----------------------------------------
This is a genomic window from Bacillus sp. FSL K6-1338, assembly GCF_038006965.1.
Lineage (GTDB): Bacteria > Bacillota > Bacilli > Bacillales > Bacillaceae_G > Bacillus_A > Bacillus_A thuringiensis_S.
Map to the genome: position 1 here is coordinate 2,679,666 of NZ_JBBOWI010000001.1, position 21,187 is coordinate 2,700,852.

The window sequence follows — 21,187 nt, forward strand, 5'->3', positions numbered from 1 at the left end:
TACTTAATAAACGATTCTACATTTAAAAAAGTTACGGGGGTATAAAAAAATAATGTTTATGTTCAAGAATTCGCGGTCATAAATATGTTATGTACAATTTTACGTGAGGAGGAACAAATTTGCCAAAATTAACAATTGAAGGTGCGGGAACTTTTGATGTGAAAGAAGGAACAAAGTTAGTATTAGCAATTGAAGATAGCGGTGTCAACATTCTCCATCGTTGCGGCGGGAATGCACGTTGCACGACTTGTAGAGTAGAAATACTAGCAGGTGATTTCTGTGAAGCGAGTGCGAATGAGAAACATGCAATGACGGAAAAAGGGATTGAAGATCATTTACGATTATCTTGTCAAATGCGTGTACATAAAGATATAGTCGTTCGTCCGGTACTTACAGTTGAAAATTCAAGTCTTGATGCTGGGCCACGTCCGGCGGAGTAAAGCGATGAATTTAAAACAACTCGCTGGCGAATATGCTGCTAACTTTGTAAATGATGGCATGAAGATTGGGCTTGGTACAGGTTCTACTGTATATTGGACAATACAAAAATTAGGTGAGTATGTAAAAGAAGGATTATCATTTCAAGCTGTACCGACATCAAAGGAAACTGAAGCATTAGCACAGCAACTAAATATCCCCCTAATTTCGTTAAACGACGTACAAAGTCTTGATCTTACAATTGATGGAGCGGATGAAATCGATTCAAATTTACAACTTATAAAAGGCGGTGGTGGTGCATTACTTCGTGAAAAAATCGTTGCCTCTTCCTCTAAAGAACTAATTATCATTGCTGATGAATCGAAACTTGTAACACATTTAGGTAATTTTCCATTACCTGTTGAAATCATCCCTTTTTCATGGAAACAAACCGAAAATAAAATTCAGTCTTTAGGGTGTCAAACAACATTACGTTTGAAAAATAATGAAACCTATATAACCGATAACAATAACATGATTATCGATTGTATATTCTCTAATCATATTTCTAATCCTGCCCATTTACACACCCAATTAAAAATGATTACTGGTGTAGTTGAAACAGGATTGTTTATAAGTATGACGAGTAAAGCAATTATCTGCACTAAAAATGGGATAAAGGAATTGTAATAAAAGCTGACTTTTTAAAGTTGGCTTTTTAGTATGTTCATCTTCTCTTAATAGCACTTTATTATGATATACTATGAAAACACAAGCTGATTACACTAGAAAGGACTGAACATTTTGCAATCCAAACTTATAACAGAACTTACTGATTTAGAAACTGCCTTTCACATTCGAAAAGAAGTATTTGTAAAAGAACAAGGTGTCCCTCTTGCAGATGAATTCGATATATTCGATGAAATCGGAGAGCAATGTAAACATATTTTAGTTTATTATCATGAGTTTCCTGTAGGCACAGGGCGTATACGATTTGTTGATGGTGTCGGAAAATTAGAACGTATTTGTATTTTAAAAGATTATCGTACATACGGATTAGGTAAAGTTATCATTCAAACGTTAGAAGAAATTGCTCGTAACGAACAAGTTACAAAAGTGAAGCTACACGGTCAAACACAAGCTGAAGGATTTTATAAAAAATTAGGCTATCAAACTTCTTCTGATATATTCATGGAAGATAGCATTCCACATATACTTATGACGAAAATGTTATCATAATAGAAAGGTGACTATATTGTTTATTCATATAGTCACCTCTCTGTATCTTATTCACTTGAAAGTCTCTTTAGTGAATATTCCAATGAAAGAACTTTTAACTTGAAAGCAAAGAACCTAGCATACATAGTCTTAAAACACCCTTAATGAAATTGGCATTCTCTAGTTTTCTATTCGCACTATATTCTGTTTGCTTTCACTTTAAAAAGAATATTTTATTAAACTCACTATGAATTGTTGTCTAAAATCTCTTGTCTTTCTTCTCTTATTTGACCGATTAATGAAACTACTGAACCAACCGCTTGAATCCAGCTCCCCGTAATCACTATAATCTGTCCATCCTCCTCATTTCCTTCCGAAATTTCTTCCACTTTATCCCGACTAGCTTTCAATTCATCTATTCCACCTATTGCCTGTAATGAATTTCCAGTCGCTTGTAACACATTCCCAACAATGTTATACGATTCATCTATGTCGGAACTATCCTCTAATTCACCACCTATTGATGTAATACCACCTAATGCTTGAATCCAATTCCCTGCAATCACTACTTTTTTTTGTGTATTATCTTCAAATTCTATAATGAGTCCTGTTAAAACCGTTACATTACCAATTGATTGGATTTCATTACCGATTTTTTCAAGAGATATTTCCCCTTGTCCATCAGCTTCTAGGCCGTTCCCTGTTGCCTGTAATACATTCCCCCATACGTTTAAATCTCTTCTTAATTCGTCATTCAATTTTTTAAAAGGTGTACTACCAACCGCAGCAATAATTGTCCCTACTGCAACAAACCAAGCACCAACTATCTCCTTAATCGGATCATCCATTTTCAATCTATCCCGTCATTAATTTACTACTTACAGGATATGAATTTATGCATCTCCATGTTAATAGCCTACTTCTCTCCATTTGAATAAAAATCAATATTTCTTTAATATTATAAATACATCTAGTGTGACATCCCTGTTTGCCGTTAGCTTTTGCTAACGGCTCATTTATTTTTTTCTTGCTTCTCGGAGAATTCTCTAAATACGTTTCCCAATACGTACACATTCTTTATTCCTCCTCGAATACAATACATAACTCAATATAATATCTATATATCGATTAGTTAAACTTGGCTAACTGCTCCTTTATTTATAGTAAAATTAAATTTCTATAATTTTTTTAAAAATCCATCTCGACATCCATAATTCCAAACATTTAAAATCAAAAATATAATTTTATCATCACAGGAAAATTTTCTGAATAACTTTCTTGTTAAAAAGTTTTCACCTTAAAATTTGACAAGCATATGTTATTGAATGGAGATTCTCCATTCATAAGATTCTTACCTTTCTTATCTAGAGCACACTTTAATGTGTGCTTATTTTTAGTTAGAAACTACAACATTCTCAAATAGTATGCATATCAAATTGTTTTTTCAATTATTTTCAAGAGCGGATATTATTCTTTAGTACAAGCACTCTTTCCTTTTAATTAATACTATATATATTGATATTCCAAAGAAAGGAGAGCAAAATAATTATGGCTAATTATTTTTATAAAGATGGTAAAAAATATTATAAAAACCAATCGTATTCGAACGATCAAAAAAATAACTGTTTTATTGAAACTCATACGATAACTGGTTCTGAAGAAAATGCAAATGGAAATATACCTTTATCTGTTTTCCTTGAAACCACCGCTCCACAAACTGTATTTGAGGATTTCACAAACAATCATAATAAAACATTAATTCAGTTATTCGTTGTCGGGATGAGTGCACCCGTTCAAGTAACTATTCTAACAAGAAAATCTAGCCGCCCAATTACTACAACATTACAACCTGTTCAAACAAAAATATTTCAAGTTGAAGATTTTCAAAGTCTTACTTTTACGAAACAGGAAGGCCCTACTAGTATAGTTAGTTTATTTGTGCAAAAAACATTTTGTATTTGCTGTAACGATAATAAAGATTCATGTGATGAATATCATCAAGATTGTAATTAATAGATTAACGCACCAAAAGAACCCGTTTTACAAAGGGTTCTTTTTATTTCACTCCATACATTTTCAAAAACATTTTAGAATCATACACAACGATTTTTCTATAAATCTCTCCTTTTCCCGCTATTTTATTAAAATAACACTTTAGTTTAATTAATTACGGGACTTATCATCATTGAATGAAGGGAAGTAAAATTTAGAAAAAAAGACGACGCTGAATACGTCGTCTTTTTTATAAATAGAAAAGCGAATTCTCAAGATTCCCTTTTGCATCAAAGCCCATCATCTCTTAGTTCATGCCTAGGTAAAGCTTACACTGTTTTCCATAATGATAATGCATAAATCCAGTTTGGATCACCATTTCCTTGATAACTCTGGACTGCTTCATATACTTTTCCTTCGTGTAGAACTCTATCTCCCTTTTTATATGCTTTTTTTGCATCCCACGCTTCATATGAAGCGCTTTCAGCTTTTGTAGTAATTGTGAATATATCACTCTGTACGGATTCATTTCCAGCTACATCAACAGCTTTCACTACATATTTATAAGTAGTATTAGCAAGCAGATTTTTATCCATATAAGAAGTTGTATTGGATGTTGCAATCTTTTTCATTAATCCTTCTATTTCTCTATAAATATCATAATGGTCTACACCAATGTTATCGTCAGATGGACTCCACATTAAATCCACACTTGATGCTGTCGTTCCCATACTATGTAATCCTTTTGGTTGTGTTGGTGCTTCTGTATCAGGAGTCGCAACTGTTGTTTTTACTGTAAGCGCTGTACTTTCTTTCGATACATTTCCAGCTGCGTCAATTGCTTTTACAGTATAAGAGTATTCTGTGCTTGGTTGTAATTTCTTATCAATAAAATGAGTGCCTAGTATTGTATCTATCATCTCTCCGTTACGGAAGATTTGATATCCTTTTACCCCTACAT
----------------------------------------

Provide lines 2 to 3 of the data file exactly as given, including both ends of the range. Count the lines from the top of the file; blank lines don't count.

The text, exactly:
Lineage (GTDB): Bacteria > Bacillota > Bacilli > Bacillales > Bacillaceae_G > Bacillus_A > Bacillus_A thuringiensis_S.
Map to the genome: position 1 here is coordinate 2,679,666 of NZ_JBBOWI010000001.1, position 21,187 is coordinate 2,700,852.